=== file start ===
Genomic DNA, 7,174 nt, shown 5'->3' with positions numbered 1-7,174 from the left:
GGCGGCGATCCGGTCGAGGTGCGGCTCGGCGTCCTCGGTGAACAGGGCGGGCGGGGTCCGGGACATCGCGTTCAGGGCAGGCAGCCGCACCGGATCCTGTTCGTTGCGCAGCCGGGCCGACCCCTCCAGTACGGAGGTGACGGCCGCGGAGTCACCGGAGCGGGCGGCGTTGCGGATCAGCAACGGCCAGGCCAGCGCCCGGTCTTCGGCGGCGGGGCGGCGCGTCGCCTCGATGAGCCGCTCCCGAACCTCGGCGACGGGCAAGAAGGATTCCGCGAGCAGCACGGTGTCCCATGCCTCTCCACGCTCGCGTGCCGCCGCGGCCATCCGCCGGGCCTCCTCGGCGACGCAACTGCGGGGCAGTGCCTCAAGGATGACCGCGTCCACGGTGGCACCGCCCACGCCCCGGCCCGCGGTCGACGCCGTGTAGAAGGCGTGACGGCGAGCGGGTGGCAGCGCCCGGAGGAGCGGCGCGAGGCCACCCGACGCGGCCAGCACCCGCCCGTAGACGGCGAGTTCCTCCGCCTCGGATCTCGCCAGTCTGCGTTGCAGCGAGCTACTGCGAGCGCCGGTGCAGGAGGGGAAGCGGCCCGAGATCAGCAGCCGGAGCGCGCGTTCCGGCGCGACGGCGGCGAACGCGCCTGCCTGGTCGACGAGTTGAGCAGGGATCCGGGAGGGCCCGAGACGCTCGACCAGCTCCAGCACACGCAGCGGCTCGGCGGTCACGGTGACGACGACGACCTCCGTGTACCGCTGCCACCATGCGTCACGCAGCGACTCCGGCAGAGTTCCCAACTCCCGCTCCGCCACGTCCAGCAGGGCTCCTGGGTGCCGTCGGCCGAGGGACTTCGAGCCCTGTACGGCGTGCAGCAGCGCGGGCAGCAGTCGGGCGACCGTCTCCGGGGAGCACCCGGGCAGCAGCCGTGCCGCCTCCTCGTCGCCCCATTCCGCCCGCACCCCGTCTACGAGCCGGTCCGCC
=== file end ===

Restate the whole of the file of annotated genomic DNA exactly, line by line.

Genomic DNA, 7,174 nt, shown 5'->3' with positions numbered 1-7,174 from the left:
GGCGGCGATCCGGTCGAGGTGCGGCTCGGCGTCCTCGGTGAACAGGGCGGGCGGGGTCCGGGACATCGCGTTCAGGGCAGGCAGCCGCACCGGATCCTGTTCGTTGCGCAGCCGGGCCGACCCCTCCAGTACGGAGGTGACGGCCGCGGAGTCACCGGAGCGGGCGGCGTTGCGGATCAGCAACGGCCAGGCCAGCGCCCGGTCTTCGGCGGCGGGGCGGCGCGTCGCCTCGATGAGCCGCTCCCGAACCTCGGCGACGGGCAAGAAGGATTCCGCGAGCAGCACGGTGTCCCATGCCTCTCCACGCTCGCGTGCCGCCGCGGCCATCCGCCGGGCCTCCTCGGCGACGCAACTGCGGGGCAGTGCCTCAAGGATGACCGCGTCCACGGTGGCACCGCCCACGCCCCGGCCCGCGGTCGACGCCGTGTAGAAGGCGTGACGGCGAGCGGGTGGCAGCGCCCGGAGGAGCGGCGCGAGGCCACCCGACGCGGCCAGCACCCGCCCGTAGACGGCGAGTTCCTCCGCCTCGGATCTCGCCAGTCTGCGTTGCAGCGAGCTACTGCGAGCGCCGGTGCAGGAGGGGAAGCGGCCCGAGATCAGCAGCCGGAGCGCGCGTTCCGGCGCGACGGCGGCGAACGCGCCTGCCTGGTCGACGAGTTGAGCAGGGATCCGGGAGGGCCCGAGACGCTCGACCAGCTCCAGCACACGCAGCGGCTCGGCGGTCACGGTGACGACGACGACCTCCGTGTACCGCTGCCACCATGCGTCACGCAGCGACTCCGGCAGAGTTCCCAACTCCCGCTCCGCCACGTCCAGCAGGGCTCCTGGGTGCCGTCGGCCGAGGGACTTCGAGCCCTGTACGGCGTGCAGCAGCGCGGGCAGCAGTCGGGCGACCGTCTCCGGGGAGCACCCGGGCAGCAGCCGTGCCGCCTCCTCGTCGCCCCATTCCGCCCGCACCCCGTCTACGAGCCGGTCCGCC